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No! Wayne Dyer Can't See Clearly Now

Updated on March 18, 2015

Dr. Wayne Dyer, The Father of Inspiration without Glasses

Photo by Phil Konstantin
Photo by Phil Konstantin | Source

Wayne Dyer's Book Says, "I Can See Clearly Now"

Does He Need Better Glasses?

Were you ever as big a Wayne Dyer fan as I was?

There was a time when I rushed to finish one book, so I could get right into the latest from Dr. Dyer. Sometimes, I didn't wait finish whatever else I was reading.

Recently, however, I have approached his books, like his recently released I Can See Clearly Now, hopeful, but wary.

Dr. Dyer always has something interesting to say, and as a writer who spends a lot of time on spiritual issues, I want to be sure I'm up to date on whatever he has to share. But the last couple of books have been a slog, one so dreadful I couldn't persuade myself to finish it.

I Can See Clearly Now was a welcome exception, right away, as the author revved up his powerful storytelling ability to get into what is nothing less than a comprehensive spiritual autobiography.

I found myself eager to get back to the book, whenever time was available, and was thrilled by the personal insights and experiences shared with color and passion.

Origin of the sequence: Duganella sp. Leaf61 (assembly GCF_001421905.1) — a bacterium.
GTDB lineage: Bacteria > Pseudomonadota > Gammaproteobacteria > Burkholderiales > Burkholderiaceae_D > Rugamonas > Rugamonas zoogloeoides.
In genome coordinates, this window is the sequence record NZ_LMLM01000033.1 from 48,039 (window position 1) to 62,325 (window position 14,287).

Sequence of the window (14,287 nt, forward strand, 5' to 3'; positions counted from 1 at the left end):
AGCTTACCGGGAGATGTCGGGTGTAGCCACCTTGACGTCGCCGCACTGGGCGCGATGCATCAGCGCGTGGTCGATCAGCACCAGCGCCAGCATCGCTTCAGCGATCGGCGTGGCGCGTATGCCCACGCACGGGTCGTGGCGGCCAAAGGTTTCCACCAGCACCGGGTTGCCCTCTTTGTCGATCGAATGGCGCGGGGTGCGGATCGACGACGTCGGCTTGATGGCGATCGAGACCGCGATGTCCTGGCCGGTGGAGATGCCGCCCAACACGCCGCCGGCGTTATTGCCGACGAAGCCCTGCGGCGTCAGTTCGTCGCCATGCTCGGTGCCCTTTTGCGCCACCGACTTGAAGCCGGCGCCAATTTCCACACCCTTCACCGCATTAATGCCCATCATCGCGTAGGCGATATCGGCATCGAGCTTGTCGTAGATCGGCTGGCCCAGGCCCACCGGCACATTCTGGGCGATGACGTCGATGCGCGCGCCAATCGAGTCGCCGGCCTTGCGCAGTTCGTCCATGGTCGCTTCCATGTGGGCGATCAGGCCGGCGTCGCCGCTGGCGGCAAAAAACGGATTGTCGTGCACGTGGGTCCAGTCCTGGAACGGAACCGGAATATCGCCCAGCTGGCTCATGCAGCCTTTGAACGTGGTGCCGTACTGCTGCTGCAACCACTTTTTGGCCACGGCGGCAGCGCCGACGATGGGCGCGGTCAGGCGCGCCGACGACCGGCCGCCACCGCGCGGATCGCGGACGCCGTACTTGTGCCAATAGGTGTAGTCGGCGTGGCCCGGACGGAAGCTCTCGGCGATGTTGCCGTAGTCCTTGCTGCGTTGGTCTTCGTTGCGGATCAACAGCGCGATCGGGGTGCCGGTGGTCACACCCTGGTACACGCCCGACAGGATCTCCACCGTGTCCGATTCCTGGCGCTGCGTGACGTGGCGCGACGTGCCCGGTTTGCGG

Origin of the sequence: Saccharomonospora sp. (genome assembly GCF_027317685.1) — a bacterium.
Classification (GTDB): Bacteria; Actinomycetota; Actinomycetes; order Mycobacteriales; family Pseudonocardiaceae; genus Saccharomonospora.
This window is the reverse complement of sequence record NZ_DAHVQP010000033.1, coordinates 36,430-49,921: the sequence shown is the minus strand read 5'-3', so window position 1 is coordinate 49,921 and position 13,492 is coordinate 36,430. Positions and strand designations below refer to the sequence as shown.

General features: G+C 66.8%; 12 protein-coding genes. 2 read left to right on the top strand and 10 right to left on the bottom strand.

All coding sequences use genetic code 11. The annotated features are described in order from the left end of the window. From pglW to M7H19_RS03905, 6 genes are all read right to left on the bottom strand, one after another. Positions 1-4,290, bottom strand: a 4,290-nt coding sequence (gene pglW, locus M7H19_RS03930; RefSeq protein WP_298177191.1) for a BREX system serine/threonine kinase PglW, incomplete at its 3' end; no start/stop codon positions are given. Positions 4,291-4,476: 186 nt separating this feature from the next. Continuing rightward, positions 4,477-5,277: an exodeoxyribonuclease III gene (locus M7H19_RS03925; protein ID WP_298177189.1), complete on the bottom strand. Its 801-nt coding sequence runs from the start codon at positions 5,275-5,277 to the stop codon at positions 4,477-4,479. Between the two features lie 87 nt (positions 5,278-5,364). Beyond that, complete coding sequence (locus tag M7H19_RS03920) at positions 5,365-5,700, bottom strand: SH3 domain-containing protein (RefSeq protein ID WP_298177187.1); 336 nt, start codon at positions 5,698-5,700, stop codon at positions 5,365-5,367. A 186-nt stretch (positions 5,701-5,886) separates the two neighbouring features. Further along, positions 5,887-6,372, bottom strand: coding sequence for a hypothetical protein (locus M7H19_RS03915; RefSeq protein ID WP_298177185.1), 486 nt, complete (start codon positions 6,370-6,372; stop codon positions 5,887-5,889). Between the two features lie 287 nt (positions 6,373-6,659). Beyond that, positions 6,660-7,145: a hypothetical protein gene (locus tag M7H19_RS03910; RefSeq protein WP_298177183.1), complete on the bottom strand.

Although I recommend this book more than anything Wayne Dyer has written in a long time, my recommendation comes with a warning.

There is a point, more than halfway through, when his life, and consequently the book, slips off the tracks into a sort of literary train wreck, a hodgepodge of magical thinking and relentless preachiness.

Here 's the skinny.

I Can See Clearly Now by Wayne Dyer Review

I Can See Clearly Now
I Can See Clearly Now

Dr. Wayne W. Dyer (using his full name and title here as he is rather proud of every bit of it) starts out with stories from his difficult childhood and his determination to not to be defeated by circumstances.

His passion for discovering as much as he can about his father and the story of his rather miraculous reconciliation is as thrilling as autobiography ever gets to be.

Dr. Dyer is honest, sincere, insightful and generous in the telling of his career as a teacher and especially his early days as a writer.